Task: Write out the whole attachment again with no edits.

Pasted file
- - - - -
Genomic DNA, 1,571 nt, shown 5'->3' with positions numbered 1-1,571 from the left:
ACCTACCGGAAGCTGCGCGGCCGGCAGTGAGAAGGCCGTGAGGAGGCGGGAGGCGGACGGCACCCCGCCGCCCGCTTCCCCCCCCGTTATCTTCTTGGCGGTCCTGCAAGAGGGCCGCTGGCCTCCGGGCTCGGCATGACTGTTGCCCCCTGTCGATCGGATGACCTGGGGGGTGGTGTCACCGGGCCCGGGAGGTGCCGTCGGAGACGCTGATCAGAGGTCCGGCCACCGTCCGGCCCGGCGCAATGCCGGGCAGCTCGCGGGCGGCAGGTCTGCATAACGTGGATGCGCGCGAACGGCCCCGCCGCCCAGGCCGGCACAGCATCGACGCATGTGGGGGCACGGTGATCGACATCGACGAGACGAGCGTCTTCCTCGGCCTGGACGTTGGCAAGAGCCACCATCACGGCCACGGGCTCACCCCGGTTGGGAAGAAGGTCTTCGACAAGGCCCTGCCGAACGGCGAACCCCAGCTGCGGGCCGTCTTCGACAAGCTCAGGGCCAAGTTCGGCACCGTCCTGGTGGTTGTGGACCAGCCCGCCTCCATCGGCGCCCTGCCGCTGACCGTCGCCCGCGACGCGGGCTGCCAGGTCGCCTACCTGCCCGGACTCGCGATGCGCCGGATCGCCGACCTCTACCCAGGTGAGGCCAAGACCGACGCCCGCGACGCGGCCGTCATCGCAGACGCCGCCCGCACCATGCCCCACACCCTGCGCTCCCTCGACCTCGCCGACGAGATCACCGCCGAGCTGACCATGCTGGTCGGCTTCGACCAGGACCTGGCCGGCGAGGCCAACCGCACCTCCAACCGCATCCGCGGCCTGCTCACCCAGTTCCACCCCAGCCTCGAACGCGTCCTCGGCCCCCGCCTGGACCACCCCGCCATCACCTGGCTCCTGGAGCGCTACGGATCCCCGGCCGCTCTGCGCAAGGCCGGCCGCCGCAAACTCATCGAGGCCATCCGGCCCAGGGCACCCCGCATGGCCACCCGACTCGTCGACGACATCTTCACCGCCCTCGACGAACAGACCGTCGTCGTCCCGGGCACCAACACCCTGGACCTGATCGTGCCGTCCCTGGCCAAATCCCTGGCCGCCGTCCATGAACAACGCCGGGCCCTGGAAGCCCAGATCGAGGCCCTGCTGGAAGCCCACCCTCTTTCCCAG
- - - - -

Genomic DNA, 1,571 nt, shown 5'->3' with positions numbered 1-1,571 from the left:
ACCTACCGGAAGCTGCGCGGCCGGCAGTGAGAAGGCCGTGAGGAGGCGGGAGGCGGACGGCACCCCGCCGCCCGCTTCCCCCCCCGTTATCTTCTTGGCGGTCCTGCAAGAGGGCCGCTGGCCTCCGGGCTCGGCATGACTGTTGCCCCCTGTCGATCGGATGACCTGGGGGGTGGTGTCACCGGGCCCGGGAGGTGCCGTCGGAGACGCTGATCAGAGGTCCGGCCACCGTCCGGCCCGGCGCAATGCCGGGCAGCTCGCGGGCGGCAGGTCTGCATAACGTGGATGCGCGCGAACGGCCCCGCCGCCCAGGCCGGCACAGCATCGACGCATGTGGGGGCACGGTGATCGACATCGACGAGACGAGCGTCTTCCTCGGCCTGGACGTTGGCAAGAGCCACCATCACGGCCACGGGCTCACCCCGGTTGGGAAGAAGGTCTTCGACAAGGCCCTGCCGAACGGCGAACCCCAGCTGCGGGCCGTCTTCGACAAGCTCAGGGCCAAGTTCGGCACCGTCCTGGTGGTTGTGGACCAGCCCGCCTCCATCGGCGCCCTGCCGCTGACCGTCGCCCGCGACGCGGGCTGCCAGGTCGCCTACCTGCCCGGACTCGCGATGCGCCGGATCGCCGACCTCTACCCAGGTGAGGCCAAGACCGACGCCCGCGACGCGGCCGTCATCGCAGACGCCGCCCGCACCATGCCCCACACCCTGCGCTCCCTCGACCTCGCCGACGAGATCACCGCCGAGCTGACCATGCTGGTCGGCTTCGACCAGGACCTGGCCGGCGAGGCCAACCGCACCTCCAACCGCATCCGCGGCCTGCTCACCCAGTTCCACCCCAGCCTCGAACGCGTCCTCGGCCCCCGCCTGGACCACCCCGCCATCACCTGGCTCCTGGAGCGCTACGGATCCCCGGCCGCTCTGCGCAAGGCCGGCCGCCGCAAACTCATCGAGGCCATCCGGCCCAGGGCACCCCGCATGGCCACCCGACTCGTCGACGACATCTTCACCGCCCTCGACGAACAGACCGTCGTCGTCCCGGGCACCAACACCCTGGACCTGATCGTGCCGTCCCTGGCCAAATCCCTGGCCGCCGTCCATGAACAACGCCGGGCCCTGGAAGCCCAGATCGAGGCCCTGCTGGAAGCCCACCCTCTTTCCCAG